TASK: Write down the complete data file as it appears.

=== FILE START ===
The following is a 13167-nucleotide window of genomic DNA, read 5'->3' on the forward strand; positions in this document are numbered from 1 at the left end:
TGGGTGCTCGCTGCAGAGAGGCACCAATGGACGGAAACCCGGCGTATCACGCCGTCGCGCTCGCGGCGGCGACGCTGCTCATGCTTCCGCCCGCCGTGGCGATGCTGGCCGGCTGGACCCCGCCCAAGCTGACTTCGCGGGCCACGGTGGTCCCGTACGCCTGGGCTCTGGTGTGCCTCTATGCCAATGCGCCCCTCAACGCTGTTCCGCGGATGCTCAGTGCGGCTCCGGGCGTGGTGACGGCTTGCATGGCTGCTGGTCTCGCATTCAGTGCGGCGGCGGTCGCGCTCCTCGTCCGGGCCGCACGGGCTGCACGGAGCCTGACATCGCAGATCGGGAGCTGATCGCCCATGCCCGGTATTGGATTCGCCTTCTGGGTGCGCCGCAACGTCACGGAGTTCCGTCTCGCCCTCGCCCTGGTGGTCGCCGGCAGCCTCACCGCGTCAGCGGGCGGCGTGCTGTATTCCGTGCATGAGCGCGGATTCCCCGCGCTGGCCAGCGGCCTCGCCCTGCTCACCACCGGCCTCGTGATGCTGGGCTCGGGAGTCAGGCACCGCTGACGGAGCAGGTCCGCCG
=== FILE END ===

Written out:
The following is a 13167-nucleotide window of genomic DNA, read 5'->3' on the forward strand; positions in this document are numbered from 1 at the left end:
TGGGTGCTCGCTGCAGAGAGGCACCAATGGACGGAAACCCGGCGTATCACGCCGTCGCGCTCGCGGCGGCGACGCTGCTCATGCTTCCGCCCGCCGTGGCGATGCTGGCCGGCTGGACCCCGCCCAAGCTGACTTCGCGGGCCACGGTGGTCCCGTACGCCTGGGCTCTGGTGTGCCTCTATGCCAATGCGCCCCTCAACGCTGTTCCGCGGATGCTCAGTGCGGCTCCGGGCGTGGTGACGGCTTGCATGGCTGCTGGTCTCGCATTCAGTGCGGCGGCGGTCGCGCTCCTCGTCCGGGCCGCACGGGCTGCACGGAGCCTGACATCGCAGATCGGGAGCTGATCGCCCATGCCCGGTATTGGATTCGCCTTCTGGGTGCGCCGCAACGTCACGGAGTTCCGTCTCGCCCTCGCCCTGGTGGTCGCCGGCAGCCTCACCGCGTCAGCGGGCGGCGTGCTGTATTCCGTGCATGAGCGCGGATTCCCCGCGCTGGCCAGCGGCCTCGCCCTGCTCACCACCGGCCTCGTGATGCTGGGCTCGGGAGTCAGGCACCGCTGACGGAGCAGGTCCGCCG